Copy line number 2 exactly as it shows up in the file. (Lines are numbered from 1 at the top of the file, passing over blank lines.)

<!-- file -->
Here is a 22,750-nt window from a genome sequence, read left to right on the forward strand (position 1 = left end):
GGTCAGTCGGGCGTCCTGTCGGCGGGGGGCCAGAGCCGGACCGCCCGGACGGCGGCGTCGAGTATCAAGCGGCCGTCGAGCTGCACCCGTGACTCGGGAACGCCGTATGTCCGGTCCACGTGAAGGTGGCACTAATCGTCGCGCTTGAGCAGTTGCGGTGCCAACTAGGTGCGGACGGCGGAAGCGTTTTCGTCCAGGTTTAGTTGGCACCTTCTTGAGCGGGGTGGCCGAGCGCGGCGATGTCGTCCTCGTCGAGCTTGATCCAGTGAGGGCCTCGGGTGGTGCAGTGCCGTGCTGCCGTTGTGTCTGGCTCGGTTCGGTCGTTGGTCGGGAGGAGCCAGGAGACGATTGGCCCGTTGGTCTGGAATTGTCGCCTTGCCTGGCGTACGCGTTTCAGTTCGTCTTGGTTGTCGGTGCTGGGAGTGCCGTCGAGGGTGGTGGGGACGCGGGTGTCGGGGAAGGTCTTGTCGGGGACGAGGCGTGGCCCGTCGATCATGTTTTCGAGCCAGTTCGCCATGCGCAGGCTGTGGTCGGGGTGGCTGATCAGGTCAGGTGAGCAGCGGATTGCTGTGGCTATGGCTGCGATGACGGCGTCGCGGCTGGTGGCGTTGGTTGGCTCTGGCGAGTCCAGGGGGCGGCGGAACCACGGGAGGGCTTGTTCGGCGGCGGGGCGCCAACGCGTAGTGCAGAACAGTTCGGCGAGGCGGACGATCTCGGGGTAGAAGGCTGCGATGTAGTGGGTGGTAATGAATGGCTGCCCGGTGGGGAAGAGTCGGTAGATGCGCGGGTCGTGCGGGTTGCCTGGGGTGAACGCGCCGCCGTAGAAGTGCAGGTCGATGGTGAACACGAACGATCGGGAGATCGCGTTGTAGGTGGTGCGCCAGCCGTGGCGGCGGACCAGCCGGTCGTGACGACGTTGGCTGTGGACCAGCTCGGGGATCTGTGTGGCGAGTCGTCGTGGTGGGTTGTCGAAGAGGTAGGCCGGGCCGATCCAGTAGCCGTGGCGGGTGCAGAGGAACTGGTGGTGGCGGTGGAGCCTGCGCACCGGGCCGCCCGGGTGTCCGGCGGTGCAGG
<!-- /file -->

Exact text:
GGTCAGTCGGGCGTCCTGTCGGCGGGGGGCCAGAGCCGGACCGCCCGGACGGCGGCGTCGAGTATCAAGCGGCCGTCGAGCTGCACCCGTGACTCGGGAACGCCGTATGTCCGGTCCACGTGAAGGTGGCACTAATCGTCGCGCTTGAGCAGTTGCGGTGCCAACTAGGTGCGGACGGCGGAAGCGTTTTCGTCCAGGTTTAGTTGGCACCTTCTTGAGCGGGGTGGCCGAGCGCGGCGATGTCGTCCTCGTCGAGCTTGATCCAGTGAGGGCCTCGGGTGGTGCAGTGCCGTGCTGCCGTTGTGTCTGGCTCGGTTCGGTCGTTGGTCGGGAGGAGCCAGGAGACGATTGGCCCGTTGGTCTGGAATTGTCGCCTTGCCTGGCGTACGCGTTTCAGTTCGTCTTGGTTGTCGGTGCTGGGAGTGCCGTCGAGGGTGGTGGGGACGCGGGTGTCGGGGAAGGTCTTGTCGGGGACGAGGCGTGGCCCGTCGATCATGTTTTCGAGCCAGTTCGCCATGCGCAGGCTGTGGTCGGGGTGGCTGATCAGGTCAGGTGAGCAGCGGATTGCTGTGGCTATGGCTGCGATGACGGCGTCGCGGCTGGTGGCGTTGGTTGGCTCTGGCGAGTCCAGGGGGCGGCGGAACCACGGGAGGGCTTGTTCGGCGGCGGGGCGCCAACGCGTAGTGCAGAACAGTTCGGCGAGGCGGACGATCTCGGGGTAGAAGGCTGCGATGTAGTGGGTGGTAATGAATGGCTGCCCGGTGGGGAAGAGTCGGTAGATGCGCGGGTCGTGCGGGTTGCCTGGGGTGAACGCGCCGCCGTAGAAGTGCAGGTCGATGGTGAACACGAACGATCGGGAGATCGCGTTGTAGGTGGTGCGCCAGCCGTGGCGGCGGACCAGCCGGTCGTGACGACGTTGGCTGTGGACCAGCTCGGGGATCTGTGTGGCGAGTCGTCGTGGTGGGTTGTCGAAGAGGTAGGCCGGGCCGATCCAGTAGCCGTGGCGGGTGCAGAGGAACTGGTGGTGGCGGTGGAGCCTGCGCACCGGGCCGCCCGGGTGTCCGGCGGTGCAGG